How is Cannabis Analysed?
Nov 02 2021
As well as producing around 100 unique cannabinoids, research suggests the cannabis plant produces more than 300 non-cannabinoid chemicals. Scientists rely on sophisticated analytical equipment and instruments to profile cannabis and characterise is at the molecular level.
Detailed insight into the unique chemical structure of cannabis allows scientists to accurately predict the physical and psychoactive effects it will have on a consumer. Ultimately, this contributes to safer and more regulated markets for both medicinal and recreational cannabis.
What are cannabinoids?
Produced by the cannabis plant, cannabinoids are naturally occurring compounds that interact with the body’s endocannabinoid system. Delta-9-tetrahydrocannabinol (THC) and cannabidiol (CBD) are the most widely recognised cannabinoids, delivering the physical and psychoactive effects associated with marijuana.
With hundreds of different cannabinoids and non-cannabinoid chemicals to identify, analysing cannabis is a complex process. Access to state-of-the-art instruments is essential, with some of the most popular methods spotlighted below:
Fourier Transform Infrared Spectroscopy (FTIR)
Despite becoming legalised in countries such as Canada, cannabis remains a strictly regulated product. Legality varies between countries and in some cases, between states and regions. In Europe, products with tetrahydrocannabinol (THC) of more than 0.2% are illegal, however products containing cannabidiol (CBD) are aboveboard. Fourier Transform Infrared Spectroscopy (FTIR) has become a popular method to test cannabinoid potency quickly and easily in both dried buds and processed products.
High-Performance Liquid Chromatography (HPLC)
Fast and efficient, HPLC is considered gold-standard when it comes to the quantitative determination of cannabinoids. Using advanced HPLC systems, scientists can isolate, identify and measure hundreds of different cannabinoids and chemicals found in a single sample. The use of UV detection further enhances results and offers an even more detailed overview of cannabinoid content.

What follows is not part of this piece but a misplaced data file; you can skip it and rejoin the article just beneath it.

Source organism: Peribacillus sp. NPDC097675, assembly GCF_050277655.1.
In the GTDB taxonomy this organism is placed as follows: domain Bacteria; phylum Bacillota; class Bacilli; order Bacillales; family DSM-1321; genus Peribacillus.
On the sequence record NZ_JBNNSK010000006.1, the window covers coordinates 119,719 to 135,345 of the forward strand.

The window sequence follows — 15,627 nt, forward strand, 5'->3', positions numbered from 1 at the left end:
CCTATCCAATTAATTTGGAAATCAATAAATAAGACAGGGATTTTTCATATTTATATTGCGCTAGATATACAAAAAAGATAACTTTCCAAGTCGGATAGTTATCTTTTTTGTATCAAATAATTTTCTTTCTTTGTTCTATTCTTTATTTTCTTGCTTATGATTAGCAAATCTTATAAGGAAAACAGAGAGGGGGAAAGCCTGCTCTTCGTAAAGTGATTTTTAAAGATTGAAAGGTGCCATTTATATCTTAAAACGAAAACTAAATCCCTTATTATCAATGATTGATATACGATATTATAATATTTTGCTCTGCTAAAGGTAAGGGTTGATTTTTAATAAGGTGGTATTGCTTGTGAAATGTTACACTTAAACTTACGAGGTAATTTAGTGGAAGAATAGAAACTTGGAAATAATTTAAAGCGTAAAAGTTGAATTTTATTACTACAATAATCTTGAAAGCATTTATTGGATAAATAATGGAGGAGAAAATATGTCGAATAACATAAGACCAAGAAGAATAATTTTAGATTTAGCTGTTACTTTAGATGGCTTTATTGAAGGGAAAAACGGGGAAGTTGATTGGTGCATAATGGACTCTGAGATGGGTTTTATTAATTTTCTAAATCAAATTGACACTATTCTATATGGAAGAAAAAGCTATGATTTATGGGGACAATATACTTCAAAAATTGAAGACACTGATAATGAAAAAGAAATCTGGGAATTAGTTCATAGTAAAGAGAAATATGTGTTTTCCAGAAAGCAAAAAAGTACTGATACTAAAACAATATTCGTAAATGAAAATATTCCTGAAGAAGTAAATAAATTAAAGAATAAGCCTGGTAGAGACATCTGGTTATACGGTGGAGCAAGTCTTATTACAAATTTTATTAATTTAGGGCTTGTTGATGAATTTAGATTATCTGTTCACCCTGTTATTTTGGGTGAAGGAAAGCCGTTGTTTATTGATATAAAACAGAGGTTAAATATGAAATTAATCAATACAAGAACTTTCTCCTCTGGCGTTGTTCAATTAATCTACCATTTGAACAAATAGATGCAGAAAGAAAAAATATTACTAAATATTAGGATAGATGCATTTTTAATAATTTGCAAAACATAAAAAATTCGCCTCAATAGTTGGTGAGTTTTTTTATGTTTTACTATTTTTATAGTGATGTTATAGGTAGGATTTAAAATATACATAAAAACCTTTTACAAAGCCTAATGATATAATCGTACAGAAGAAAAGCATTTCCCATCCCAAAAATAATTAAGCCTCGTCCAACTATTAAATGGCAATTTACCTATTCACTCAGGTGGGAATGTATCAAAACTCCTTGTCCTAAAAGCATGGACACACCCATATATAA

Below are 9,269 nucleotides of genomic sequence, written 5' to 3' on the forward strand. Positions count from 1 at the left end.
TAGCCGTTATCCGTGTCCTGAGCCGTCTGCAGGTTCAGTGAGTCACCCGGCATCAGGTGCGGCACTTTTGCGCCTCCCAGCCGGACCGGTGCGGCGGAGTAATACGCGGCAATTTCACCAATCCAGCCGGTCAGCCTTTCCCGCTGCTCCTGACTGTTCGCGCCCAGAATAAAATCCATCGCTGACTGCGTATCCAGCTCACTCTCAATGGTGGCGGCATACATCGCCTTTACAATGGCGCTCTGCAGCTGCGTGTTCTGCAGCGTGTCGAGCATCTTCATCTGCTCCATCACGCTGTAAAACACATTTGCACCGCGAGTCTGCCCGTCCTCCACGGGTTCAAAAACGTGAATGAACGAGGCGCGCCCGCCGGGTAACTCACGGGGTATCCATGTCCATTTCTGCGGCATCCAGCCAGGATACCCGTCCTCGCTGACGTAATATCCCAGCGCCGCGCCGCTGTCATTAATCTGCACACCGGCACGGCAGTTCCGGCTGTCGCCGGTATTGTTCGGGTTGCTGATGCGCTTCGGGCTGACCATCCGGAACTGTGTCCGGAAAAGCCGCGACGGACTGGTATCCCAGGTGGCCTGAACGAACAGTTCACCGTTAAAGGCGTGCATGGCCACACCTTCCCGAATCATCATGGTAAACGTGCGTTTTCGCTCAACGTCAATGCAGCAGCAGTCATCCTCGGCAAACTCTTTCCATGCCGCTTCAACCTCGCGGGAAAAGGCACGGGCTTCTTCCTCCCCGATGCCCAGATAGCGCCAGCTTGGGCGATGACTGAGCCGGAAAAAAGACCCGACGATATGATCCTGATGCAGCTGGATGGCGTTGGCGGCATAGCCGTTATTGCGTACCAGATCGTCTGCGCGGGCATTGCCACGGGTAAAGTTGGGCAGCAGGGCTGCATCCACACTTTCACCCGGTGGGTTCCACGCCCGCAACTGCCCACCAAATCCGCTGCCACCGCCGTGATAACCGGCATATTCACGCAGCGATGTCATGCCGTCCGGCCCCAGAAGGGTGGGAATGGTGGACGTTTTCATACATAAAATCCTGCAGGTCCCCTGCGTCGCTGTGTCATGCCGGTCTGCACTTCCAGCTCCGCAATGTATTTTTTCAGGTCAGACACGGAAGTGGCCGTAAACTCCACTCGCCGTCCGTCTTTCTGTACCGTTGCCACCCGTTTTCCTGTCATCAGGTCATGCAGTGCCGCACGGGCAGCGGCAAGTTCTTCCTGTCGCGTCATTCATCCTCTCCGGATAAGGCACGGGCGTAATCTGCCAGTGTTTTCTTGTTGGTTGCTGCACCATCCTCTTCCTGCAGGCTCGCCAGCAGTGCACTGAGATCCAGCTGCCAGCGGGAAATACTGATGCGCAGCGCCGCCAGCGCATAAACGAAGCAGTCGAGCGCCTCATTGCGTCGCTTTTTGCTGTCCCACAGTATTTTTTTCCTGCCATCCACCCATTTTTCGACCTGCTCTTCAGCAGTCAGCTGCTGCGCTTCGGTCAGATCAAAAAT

Gas Chromatography Flame Ionisation Detection (GC-FID)
As marijuana becomes legalised in an increasing number of countries, quality and potency control has become a top priority for growers and manufacturers. Gas Chromatography Flame Ionisation Detection (GC-FID) has emerged as a useful tool for characterising cannabis, allowing researchers to identify and quantify individual cannabinoids such as THC and CBD.
Understanding the “entourage effect”
As well as analysing cannabinoids, GC-FID is used to characterise terpenes. The aromatic compounds are produced by more than 2000 plant species, including cannabis. Beyond giving strains a unique flavour and aroma, a growing body of research suggests cannabis terpenes can influence how cannabinoids such as THC and CBD interact with the body’s natural endocannabinoid system. This is known as the “entourage effect” and makes terpene variations an important factor for growers, manufacturers and consumers.
Find out more about GC-FID from Scion Instruments representative Lindsy Jansen in ‘Cannabinoid Potency in Cannabis Oil and Medical Marijuana by GC-FID’.
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